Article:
* trying to measure 10uV (is it full scale measurement?) with any precision means your acceptable error goes from 1uV (quite coarse 10% full scale) to 0.1uV for anything approaching a cheap \$10 multimeter ... a TALL mountain to climb indeed.

* you are showing us a classic textbook example, dated by definition.
And using a still made but practically obsolete Op Amp, with very limited performance (and that being kind).
WILL work reasonably well, specially as a Classroom example, but donīt expect much, typical gain quoted is around 10X so expecting 1000X is stretching it way beyond reasonable.
No mention is made about input values , but I bet they are WAY higher than 10uV.
However, when measuring the results for different input voltages, the gain seems to vary:

I was expecting it to be constant.
May be wrong but rather than straight gain, a unit less ratio, your graph seems to be labelled in Voltage values.
The horizontal scale seems to go from 5mV (5.00E-03 meaning 5.00 "voltage" * "0.001") to 45mV , in 10mV steps, and the vertical one is again labeled in "voltage" but also as "gain" , which has no units.
In fact vertical scale shows what might be output voltage , going from 0.00E+00 (0 V) to 15V (1.5V * 10), and the blue line alone should indicate "gain" (top right side of image says so) , yet vertical scale is also labelled "gain"(left side of image also says so) ..... WTF?

Not sure how you achieved these results either, are they measured/calculated/simulated?

What is a reasonable place to look for the causes of the variations?
Cheap resistors?
You mean low precision? ... probably.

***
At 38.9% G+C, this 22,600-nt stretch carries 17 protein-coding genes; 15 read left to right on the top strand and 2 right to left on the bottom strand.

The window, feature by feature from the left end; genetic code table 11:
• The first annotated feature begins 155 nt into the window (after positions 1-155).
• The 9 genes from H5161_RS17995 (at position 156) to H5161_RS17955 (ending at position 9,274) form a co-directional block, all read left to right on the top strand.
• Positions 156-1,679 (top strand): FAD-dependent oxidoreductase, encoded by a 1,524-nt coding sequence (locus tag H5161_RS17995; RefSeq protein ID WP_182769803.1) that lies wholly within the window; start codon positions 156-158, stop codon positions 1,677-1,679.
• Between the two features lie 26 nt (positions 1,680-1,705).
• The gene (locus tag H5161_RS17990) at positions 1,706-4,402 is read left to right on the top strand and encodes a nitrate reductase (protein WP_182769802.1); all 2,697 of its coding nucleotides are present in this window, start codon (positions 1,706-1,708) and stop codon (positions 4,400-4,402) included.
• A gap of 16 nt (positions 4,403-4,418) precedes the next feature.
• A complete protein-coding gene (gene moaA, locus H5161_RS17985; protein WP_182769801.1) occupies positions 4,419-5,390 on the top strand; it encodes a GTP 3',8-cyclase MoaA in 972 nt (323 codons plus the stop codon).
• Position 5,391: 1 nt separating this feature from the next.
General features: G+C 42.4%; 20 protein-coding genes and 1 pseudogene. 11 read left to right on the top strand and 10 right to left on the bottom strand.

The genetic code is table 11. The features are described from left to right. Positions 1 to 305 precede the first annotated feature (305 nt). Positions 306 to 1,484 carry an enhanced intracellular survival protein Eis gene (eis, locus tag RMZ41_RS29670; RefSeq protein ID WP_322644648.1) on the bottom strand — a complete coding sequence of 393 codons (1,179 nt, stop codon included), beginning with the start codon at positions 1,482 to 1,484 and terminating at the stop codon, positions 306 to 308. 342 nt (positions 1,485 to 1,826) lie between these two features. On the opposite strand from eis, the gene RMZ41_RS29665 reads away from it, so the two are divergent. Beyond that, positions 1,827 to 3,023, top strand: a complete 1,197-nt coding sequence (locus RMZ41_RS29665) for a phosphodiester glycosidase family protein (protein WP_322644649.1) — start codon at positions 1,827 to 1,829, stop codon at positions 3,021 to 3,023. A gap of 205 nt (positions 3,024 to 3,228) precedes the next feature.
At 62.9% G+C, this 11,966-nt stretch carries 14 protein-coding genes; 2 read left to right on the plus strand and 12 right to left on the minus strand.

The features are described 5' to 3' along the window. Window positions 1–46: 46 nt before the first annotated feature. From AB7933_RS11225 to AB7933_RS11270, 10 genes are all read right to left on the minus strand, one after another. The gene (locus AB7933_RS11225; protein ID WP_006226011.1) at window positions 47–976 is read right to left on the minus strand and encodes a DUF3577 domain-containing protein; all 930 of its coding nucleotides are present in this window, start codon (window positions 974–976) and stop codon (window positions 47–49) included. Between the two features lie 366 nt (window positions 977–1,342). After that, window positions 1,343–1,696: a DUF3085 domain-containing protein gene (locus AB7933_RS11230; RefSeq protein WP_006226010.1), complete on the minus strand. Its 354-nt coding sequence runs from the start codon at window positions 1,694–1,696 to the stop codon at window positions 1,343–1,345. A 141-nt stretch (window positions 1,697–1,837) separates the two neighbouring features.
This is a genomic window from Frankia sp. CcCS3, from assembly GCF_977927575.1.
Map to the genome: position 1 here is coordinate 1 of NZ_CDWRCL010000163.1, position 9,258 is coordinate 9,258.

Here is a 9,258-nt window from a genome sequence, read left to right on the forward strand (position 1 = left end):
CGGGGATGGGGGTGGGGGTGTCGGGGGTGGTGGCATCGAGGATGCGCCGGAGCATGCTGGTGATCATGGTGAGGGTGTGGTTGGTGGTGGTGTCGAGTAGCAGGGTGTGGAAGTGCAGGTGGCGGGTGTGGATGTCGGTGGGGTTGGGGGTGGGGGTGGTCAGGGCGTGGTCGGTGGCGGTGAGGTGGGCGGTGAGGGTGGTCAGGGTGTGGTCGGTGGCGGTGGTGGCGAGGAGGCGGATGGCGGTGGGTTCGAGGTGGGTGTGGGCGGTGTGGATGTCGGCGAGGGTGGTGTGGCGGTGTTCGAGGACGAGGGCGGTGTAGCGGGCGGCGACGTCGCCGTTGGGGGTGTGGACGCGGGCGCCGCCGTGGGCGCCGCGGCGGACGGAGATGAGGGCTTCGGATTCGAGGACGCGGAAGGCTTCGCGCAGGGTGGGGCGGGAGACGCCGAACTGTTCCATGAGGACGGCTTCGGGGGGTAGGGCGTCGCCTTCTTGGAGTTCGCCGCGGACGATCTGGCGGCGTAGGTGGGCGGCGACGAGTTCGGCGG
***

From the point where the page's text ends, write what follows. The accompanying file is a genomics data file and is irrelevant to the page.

Definitely.
Not if you are working carefully, in a proper environment, free of interference, etc.
2x9V batteries as power supply?
Should not influence results, but classic Lab work typically uses high precision regulated supplies, if anything because they are available.
2 x 9V batteries is fine but hints at "garage/kitchen table experimenting" .
Not blaming you, we all do such things everyday, just not testing such critical circuits (and thatīs an understatement).

I suggest you use a modern, Instrumentation specific Op Amp, and a modern circuit, with precision parts, such as shown in:
LT1167 - Single Resistor Gain Programmable, Precision Instrumentation Amplifier - Linear Technology

Notice the example shown uses:
* a precision modern high quality Op Amp
* a precision voltage reference

and even so, it claims input offset voltage 10uV to 60uV , higher than what you are trying to measure, while as I said above, offset voltage and errors in general should be from 10 to 100 times smaller than what you are trying bto measure.

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6. Originally Posted by convine
The motivation is to measure uA currents on a small enough shunt resistor (1-10Ohm).
Why make life difficult by using such a low value shunt to measure uA? Won't the circuit under test tolerate a higher voltage drop across the shunt? Can you post a schematic?

If the aim is to measure very small currents with minimum voltage drop then the circuit I posted will do it. It can measure fA (with a suitable op-amp and layout) with only the op-amp's input offset voltage drop.